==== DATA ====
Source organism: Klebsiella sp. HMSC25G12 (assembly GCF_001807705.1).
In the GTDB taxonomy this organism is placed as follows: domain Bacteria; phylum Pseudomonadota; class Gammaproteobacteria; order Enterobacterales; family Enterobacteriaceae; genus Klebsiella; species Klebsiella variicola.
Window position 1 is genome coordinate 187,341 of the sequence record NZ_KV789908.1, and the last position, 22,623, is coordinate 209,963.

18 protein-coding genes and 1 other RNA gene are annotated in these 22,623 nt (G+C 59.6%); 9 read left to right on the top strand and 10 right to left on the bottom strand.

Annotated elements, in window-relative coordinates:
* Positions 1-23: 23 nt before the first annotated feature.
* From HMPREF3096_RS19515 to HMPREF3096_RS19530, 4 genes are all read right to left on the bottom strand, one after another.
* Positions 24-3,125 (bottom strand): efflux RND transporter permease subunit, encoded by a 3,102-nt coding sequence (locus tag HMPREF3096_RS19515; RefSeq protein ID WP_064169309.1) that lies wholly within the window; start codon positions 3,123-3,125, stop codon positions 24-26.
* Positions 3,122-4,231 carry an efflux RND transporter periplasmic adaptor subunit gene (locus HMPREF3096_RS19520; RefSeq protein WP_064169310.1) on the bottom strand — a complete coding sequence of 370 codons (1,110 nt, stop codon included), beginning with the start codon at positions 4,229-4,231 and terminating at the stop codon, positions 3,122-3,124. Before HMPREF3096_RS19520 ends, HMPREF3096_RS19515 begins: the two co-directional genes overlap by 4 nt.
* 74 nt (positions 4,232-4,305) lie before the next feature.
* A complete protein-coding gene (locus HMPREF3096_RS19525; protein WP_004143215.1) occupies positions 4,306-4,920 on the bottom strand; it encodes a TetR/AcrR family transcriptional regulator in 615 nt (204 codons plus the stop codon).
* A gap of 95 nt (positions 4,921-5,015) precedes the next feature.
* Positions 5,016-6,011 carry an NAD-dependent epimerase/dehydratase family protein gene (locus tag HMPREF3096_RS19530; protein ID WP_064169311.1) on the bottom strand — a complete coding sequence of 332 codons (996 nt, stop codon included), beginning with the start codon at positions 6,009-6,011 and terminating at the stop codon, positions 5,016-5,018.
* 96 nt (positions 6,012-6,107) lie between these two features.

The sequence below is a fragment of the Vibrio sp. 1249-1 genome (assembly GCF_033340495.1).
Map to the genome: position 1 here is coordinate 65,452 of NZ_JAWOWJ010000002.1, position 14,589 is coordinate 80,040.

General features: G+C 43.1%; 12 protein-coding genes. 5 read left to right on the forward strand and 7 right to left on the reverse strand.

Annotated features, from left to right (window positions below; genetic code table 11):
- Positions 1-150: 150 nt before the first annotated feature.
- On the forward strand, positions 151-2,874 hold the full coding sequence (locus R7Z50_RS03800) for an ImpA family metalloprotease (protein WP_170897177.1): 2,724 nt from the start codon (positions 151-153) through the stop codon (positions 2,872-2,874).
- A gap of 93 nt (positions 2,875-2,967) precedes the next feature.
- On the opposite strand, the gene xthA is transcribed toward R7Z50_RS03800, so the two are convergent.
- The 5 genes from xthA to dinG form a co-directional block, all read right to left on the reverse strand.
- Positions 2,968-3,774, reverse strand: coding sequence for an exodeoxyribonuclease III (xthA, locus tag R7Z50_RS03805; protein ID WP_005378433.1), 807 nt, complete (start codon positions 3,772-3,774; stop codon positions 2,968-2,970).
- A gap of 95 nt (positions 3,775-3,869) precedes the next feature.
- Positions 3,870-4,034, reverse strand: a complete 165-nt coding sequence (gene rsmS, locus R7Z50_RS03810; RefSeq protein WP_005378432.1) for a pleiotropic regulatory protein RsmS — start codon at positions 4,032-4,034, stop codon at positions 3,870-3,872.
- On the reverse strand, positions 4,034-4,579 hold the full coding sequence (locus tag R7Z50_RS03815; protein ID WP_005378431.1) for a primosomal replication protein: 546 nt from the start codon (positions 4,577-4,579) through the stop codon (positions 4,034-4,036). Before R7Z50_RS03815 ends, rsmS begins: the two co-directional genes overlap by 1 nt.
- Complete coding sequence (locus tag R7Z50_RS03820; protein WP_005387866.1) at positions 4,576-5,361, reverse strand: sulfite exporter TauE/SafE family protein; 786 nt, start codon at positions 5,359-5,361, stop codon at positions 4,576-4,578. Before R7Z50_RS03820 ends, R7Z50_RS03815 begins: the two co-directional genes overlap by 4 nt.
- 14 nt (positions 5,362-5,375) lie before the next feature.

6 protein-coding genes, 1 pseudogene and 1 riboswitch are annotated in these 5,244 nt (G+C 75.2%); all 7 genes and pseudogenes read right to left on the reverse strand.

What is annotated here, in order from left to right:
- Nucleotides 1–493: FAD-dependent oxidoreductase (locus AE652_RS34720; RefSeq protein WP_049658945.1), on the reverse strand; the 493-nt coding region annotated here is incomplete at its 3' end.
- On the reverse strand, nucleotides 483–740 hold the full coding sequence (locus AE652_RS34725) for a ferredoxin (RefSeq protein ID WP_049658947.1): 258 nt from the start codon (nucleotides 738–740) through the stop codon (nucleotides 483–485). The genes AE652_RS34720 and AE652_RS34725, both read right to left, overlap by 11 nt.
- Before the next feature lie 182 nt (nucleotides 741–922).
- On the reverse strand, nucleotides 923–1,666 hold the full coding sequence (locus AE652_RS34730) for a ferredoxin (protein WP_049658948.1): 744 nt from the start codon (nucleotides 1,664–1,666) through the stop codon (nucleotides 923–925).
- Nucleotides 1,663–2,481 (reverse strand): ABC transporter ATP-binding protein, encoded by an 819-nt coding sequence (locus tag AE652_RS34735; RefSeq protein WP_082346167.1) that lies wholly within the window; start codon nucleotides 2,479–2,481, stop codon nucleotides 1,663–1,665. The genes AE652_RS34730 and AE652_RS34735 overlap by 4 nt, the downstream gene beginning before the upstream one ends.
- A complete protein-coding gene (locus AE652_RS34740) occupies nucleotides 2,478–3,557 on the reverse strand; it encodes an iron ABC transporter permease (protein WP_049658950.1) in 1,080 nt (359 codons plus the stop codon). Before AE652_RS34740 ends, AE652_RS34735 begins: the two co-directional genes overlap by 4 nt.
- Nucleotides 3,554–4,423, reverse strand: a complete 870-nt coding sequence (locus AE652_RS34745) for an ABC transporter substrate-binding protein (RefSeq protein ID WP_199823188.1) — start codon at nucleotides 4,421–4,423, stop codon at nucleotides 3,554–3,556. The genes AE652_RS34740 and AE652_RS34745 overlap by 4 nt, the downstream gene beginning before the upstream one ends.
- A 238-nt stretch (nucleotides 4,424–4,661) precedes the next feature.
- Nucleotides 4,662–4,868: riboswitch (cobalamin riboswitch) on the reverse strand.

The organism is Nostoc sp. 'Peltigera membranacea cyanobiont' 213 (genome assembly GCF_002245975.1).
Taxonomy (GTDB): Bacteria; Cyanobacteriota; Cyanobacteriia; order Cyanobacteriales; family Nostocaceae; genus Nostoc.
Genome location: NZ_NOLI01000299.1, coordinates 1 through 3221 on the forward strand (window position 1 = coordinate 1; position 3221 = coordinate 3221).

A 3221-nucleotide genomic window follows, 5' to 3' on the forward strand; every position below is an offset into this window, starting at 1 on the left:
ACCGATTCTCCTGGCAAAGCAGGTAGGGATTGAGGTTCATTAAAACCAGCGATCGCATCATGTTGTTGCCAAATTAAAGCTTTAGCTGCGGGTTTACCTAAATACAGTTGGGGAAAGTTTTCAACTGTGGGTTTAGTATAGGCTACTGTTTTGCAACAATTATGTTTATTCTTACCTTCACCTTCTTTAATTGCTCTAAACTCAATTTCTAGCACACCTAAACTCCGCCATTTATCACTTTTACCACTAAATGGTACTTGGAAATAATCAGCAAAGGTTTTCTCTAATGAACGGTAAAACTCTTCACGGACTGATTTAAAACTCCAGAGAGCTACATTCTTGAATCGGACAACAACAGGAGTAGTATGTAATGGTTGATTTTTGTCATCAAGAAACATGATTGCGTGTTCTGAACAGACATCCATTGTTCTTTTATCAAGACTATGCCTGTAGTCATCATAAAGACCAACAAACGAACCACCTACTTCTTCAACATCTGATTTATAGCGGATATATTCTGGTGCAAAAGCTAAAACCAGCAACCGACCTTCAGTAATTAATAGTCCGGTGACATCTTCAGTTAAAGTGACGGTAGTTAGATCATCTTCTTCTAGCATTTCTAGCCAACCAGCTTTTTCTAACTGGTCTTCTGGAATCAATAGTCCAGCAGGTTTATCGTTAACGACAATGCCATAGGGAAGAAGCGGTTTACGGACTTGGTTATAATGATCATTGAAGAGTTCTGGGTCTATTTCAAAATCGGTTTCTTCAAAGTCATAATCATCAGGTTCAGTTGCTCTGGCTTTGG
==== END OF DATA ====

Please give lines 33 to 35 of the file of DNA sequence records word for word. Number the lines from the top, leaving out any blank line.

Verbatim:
- On the reverse strand, nucleotides 483–740 hold the full coding sequence (locus AE652_RS34725) for a ferredoxin (RefSeq protein ID WP_049658947.1): 258 nt from the start codon (nucleotides 738–740) through the stop codon (nucleotides 483–485). The genes AE652_RS34720 and AE652_RS34725, both read right to left, overlap by 11 nt.
- Before the next feature lie 182 nt (nucleotides 741–922).
- On the reverse strand, nucleotides 923–1,666 hold the full coding sequence (locus AE652_RS34730) for a ferredoxin (protein WP_049658948.1): 744 nt from the start codon (nucleotides 1,664–1,666) through the stop codon (nucleotides 923–925).